Hey Money Boss...
By Dian Vujovich
Believe it or not, when it comes to teaching your kids all the ins and outs of money, like how to invest, spend, save and give, it’s not the schools that are the best teachers but their moms and dads. At least that’s what the latest research shows.
That’s an awfully troubling conclusion, if you ask me, particularly when most of the parents I know and speak with admit to knowing little about money management and financial literacy issues. Even those with assets in the $25 million plus arena often know beans about their beans.
But, according to new study from The University of Arizona’s Pathways to Life Success (APLUS), if you want your kids to learn not to live beyond their means, how to save and use credit cards wisely, the best role models are their parents.
If you’re stuck on how to begin your financial lesson plan, start by making sure your kid gets a job. Any kind of job. APLUS’s research showed that young people with work experience develop better behavior, more positive financial attitudes and wind up better off then kids who don’t.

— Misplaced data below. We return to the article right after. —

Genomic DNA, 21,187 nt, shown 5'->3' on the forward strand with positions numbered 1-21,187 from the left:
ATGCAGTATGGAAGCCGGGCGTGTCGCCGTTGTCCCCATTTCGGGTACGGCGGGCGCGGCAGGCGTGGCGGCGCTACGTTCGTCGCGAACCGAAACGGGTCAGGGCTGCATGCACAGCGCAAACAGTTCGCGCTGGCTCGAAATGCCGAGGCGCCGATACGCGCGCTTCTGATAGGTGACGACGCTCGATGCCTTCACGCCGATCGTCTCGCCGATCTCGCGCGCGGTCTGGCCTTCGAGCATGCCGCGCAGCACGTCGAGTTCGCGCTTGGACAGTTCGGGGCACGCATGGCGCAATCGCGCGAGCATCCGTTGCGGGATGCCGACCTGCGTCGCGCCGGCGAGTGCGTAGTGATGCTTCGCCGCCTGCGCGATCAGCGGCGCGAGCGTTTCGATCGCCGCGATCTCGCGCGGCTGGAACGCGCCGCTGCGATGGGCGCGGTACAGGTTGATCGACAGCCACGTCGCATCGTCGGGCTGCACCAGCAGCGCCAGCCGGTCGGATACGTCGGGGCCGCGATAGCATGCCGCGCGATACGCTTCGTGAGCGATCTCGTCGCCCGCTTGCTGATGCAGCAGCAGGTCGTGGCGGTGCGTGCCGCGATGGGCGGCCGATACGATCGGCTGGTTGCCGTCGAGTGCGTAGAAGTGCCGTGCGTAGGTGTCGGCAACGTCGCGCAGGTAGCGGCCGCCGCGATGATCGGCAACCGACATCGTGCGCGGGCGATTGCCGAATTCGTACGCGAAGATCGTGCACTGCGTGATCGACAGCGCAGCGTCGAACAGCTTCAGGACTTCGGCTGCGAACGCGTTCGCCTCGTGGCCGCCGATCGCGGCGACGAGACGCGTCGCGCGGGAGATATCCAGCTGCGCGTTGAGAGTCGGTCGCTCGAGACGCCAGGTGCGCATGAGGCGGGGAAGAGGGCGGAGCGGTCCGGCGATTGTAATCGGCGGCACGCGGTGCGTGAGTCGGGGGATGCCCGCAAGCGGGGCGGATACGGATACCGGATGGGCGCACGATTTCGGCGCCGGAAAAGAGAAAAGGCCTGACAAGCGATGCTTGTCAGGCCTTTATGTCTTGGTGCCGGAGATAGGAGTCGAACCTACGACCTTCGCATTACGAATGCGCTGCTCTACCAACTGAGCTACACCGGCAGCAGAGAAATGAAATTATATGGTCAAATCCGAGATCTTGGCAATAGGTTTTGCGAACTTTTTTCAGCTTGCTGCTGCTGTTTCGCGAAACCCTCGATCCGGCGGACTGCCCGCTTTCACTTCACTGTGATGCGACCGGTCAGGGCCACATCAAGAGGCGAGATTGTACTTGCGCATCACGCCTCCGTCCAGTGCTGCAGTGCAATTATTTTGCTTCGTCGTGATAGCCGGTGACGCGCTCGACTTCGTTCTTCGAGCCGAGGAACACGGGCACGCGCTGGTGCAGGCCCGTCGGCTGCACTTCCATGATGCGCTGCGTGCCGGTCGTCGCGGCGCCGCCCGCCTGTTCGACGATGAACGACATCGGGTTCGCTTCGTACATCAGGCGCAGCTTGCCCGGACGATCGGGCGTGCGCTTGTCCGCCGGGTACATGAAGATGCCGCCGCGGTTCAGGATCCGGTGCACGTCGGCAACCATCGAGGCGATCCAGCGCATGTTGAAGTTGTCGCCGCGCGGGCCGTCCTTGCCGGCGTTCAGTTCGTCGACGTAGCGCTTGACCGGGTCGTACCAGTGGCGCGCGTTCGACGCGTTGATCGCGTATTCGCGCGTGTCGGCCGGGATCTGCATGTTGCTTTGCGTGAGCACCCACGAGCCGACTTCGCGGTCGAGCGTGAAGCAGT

That means the sooner you send your little darlings off into the work force, the better. Even when jobs are hard to find as they are today, an encouraging parent and a creative kid can still come up with something. If McDonald’s isn’t hiring, suggest mini-entrepreneuring and help them develop some service skills they can offer to neighbors and friends. Jobs like baby-sitting and helping someone clean their homes, garages or apartments might sound corny but they do pay more than minimum wage and are terrific ways for kids to begin to learn about money management.
Seventy-three percent of the 2000 young people between the ages of 18 and 25 in this study admitted to maxing out their credit cards and not paying their bills on time. Twenty percent, taking out payday loans or using one credit card to pay off another. Those aren’t good habits for you anyone to partake in.
So step up to the plate, mom and dad. This isn’t a put-your-head-in-the-sand kind of deal. And who knows, perhaps the lessons learned will serve you as much as it does your children.
Learn more at: http://www.nefe.org/APLUS.
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